Hongkong's criminalisation of
commerce just protects cronies (SCMP April 9)
Hongkong values are sometimes truly upside down. The season of the
Rugby Sevens tournament saw several people hauled before magistrates
for the "crime" of attempting to re-sell tickets to the event. In a
city which purports to believe in the market, a perfectly reasonable
business activity is made into a crime.
For what reason? It is hard to say exactly, but perhaps it is to protect
those who themselves control the ticket system for what is supposed
to be a tourist attraction as well as a public, international sporting
event. OK, the Sevens has organisers, sponsors and patrons as well as
a paying public, and they have legitimate interests to defend. But what
good, I ask, can come of stopping those who want a last minute ticket
from paying whatever is the going secondary market price for an event
which is sold out?
Ticket "touting" is a useful business involving a significant degree
of risk. The ticket entrepreneurs must invest without knowing in advance
whether he will be able to re-sell them at all, let alone at a profit.
No "buy and hold" in this business. Some events are of course assured
of a sell-out, but not the Sevens -- this was the first time since 1997
when tickets were all sold before the event began. The criminalising
of legitimate commerce is particularly outrageous in the age of on-line
auctions and web sites offering last minute purchases of almost anything.
Last minute buyers can get amazingly cheap deals, or pay through the
nose for something - say, a Grand Slam tennis final - they desperately
want. That's the market.
Legal sanctions should only exist to prevent market cornering or manipulation.
How can one individual with, let us say, 7 rugby tickets for resale
- 0.1% of the total in issue - be said to be either manipulating the
market or exploiting a monopoly?. If there is a problem it is with the
process of allocation of the vast majority of tickets.As with laws against
parallel importing - buying from sources other than local dealer monopolies
-- the scandal here is not touting but the motives of officials who
support such restrictive practices.
Criminalisation of fair trade in consumer goods, be they tickets or
teletubbies, contrasts with the government's backing for major cartels
- the small group of developers who dominate the land market, provide
lucrative retirement jobs for civil servants and wield massive influence
on housing policy. How come they are allowed to hoard land, to cooperate
in anti-competitive deals, etc. while small-time touts with no market
power are prosecuted? Instead how about some action against share touting
encouraged by rule waivers provided by a monopoly run by a former civil
servant - the Stock Exchange?
Of course buyers themselves must always beware of the share touts posing
as investment bankers and analysts. They must protect themselves because
no one will do it for them. Exchange chief executive K.C. Kwong gives
the impression that his big salary is a just reward for doing the bidding
of the big boys rather than protecting minority investor interests or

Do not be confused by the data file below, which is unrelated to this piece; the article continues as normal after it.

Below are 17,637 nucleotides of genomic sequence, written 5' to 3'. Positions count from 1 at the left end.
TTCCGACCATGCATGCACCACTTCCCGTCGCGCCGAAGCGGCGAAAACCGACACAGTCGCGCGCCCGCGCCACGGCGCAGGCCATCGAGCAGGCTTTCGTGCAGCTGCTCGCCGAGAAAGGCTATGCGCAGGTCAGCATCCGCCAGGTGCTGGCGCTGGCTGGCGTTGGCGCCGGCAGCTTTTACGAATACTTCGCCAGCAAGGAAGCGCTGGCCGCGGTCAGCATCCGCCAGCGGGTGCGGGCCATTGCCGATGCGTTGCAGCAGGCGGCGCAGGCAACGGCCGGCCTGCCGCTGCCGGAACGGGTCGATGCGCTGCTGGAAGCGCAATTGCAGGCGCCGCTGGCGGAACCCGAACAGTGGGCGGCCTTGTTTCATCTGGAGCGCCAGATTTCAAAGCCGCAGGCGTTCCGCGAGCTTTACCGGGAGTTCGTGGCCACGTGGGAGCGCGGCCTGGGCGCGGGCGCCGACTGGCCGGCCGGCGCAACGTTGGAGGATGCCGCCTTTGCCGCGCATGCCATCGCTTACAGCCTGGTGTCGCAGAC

enforcing new issue rules.
Ask the Li family. Li Ka-shing's clan may have much egg on it face
thanks to misleading statements about Richard Li's accomplishments,
and the 90% fall of the PCCW share price from a peak of $26 to $2.6.
Sure, they have lost a lot of paper wealth as well as reputation. But
remember how much they and their associates made as a result of the
pumping up of the PCCW and Tom.com share prices? Those who get in on
the ground floor of share spirals always make money, however steep the
There is neither time nor space to examine all the family related
dealings in either company. I do not pretend to know the bottom line.
However, it is a matter of record that in May 1999 1.1 billion shares
in PCCW were placed in May 1999 at just HK$0.31 each. Just eight months
later supposedly well advised institutions were buying further placements
at HK$23.50 and the self serving investment "analysts" amplified the
company's hype about Network of World, "rolling out broadband across
Asia"! with totally fictitious value projections.
These investment banks used the techniques of Dr Goebbels and should
now have his credibility.. Those ludicrous prices could not of course
hold but they stayed in the stratosphere long enough for some to cash
out.Richard Li's private company was able to cash out of HK$3.6 bn dollars
worth at HK$15 a share meanwhile deputy chairman Francis Yuen was making
a handy 500% profit by exercising share options granted not long previously,
and then stocking up on a new lot of options. Another option beneficiary
was Alex Arena who made the profitable move from government telecoms
adviser to Richard Li's telecoms front man.
The story at Tom.com, which received various waivers from the supposed
rules, was even worse for the majority of public investors who jumped
in when they saw that Cheung Kong and Hutchison were already players.
The public was suckered into buying astonishingly priced shares in an
almost empty shell at prices multifold those paid a few weeks before
by the insiders, who probably included, through offshore accounts, executives
of various "prestigious" investment houses. Given all this - and a slew
of similar GEM episodes - it is hard to imagine that Hongkong has much
to teach mainland regulators. Indeed, Zhu Rongji may be wondering why
the Beijing corruption scandal which claimed Chen Xitong did not also
deal with the behavior of some patriotic investors from elsewhere. ends
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